FROM SHANGHAI TO CORREGIDOR: Marines in the Defense of the Philippines
by J. Michael Miller
As men became available on Corregidor from January
until after the fall of Bataan, they were integrated into the 4th
Marines to support beach defense. In February, 58 sailors formerly of
the USS Canopus were organized as a reserve company Lieutenant
Clarence Van Ray with Platoon Sergeant Leslie D. Sawyer and Sergeant Ray
K. Cohen trained and equipped the sailors into an efficient fighting
force. Ten Marines and 40 more sailors were added to the company after
the fall of Bataan.
Marine shows his friends his portion of a resupply of precious
cigarettes brought into Corregidor by submarine.
The largest group of reinforcements arrived after the
fall of Bataan. In the days following 9 April, 72 officers and 1,173
enlisted men from more than 50 different organizations were assigned to
the 4th Marines, making the Marine regiment one of the most unusual
units in Marine Corps history. These reinforcements included members of
the Navy, the Army, the Philippine Army and Philippine Scouts. Sailors
stranded on land after the loss of their ships found themselves
alongside engineers, tankers, and aviators whose units were captured on
Bataan. Filipino Scouts were assigned with members of the islands'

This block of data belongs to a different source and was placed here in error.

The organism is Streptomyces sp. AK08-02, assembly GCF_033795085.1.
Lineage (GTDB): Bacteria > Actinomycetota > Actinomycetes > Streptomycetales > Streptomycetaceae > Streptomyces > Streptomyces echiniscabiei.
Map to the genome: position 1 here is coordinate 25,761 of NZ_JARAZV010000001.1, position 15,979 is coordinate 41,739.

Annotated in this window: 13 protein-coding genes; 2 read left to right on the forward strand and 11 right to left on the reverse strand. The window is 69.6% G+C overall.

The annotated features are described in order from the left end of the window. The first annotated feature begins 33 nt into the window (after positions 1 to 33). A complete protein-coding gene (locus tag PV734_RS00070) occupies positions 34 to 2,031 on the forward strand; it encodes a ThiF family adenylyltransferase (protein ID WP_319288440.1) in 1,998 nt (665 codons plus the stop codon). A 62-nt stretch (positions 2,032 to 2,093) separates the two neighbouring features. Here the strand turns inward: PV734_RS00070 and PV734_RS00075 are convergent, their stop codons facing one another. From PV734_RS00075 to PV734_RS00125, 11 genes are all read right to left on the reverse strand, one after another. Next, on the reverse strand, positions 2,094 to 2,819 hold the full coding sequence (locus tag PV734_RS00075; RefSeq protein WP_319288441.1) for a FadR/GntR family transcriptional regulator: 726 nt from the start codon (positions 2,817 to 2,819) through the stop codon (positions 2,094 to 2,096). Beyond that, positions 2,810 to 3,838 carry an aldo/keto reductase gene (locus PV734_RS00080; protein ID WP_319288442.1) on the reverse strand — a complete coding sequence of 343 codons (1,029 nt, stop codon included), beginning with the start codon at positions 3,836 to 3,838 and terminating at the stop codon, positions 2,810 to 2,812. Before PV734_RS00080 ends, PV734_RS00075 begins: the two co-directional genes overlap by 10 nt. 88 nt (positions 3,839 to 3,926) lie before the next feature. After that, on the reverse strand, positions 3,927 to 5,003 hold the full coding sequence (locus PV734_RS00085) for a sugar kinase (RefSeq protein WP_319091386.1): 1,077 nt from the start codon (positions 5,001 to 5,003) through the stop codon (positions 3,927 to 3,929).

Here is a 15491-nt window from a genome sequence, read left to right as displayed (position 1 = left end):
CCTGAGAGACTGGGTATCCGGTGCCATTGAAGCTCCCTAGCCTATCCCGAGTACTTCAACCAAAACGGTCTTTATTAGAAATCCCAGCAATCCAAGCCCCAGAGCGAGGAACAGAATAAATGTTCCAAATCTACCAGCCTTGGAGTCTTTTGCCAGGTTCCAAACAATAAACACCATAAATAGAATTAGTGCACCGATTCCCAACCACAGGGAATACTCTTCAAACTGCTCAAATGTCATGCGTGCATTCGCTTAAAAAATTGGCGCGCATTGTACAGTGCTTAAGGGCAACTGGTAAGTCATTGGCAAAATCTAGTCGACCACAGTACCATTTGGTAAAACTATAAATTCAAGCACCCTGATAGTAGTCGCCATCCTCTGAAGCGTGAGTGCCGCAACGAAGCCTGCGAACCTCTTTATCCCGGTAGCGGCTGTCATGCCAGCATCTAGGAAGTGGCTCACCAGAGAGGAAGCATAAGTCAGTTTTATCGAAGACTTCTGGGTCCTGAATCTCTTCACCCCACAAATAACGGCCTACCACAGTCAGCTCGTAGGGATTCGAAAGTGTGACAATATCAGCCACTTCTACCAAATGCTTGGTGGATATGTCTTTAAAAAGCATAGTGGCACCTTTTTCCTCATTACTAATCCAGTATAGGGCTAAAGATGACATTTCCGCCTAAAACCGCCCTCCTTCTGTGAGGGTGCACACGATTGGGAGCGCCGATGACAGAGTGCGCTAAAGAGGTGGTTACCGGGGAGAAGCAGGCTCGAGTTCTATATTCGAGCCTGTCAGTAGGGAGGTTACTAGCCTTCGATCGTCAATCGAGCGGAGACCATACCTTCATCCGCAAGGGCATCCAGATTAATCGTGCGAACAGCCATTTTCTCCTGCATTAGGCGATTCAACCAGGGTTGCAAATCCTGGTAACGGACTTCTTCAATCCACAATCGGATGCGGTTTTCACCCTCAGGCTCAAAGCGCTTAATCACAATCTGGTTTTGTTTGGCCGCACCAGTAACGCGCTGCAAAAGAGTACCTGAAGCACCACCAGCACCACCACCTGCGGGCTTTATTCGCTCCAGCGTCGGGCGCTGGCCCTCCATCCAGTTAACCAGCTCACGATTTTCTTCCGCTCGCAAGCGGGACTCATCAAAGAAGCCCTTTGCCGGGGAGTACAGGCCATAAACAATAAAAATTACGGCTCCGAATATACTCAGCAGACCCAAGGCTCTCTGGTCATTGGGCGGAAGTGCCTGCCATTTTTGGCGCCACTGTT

Constabulary to the 4th Marines. Unfortunately, very few of the
reinforcements were trained or equipped for ground combat. By 29 April,
the 4th Marines numbered 229 officers and 3,770 men, of whom only about
1,500 were Marines.
new supply of cigarettes has just arrived in the Philippines and the
Marines are given their ration along with chow.
The Formation of the 4th Battalion
With Bataan on the brink of falling, Captain John H.
S. Dessez, the commander of the Navy Base at Mariveles requested
permission to transfer his 500 sailors to Corregidor. Approval was
granted with the condition that these men would be part of the beach
defense force. On 10 April, the 4th Battalion was formed under the
command of Major Francis H. "Joe" Williams. His command was built with
nine Army officers and 16 Navy officers and warrant officers commanding
272 enlisted men. This joint service battalion bivouacked in Government
Ravine near Battery Geary and began to train for ground combat.
Marines break for one of their two meals a day on
Four companies were organized in the battalion and
lettered Q, R, S, and T. Companies Q and R were commanded by Army
officers and S and T by Navy officers. Rifles still packed in cosmoline,
a greasy protective coating, were issued to the sailors. This presented
interesting cleaning problems to the inexperienced mariners. However,
rifles were all that was issued to the battalion in the way of
equipment. There were no helmets, cartridge belts, or even first aid
Williams at once began weapons training for his
sailors. With no rifle range available, the blue-jackets used floating
debris in Manila Bay as targets on which to sight in their rifles. Some
of the Navy personnel had not fired a weapon in almost 20 years.
Training proceeded with cover and concealment, and small unit tactics.
Evening lectures were given by men experienced in combat on Bataan. The
accelerated infantry training by the battalion was punctuated by the
daily shelling and the fact that each man felt "that this battalion
would be used where the going was the roughest . . . . The chips were
down and there was no horseplay"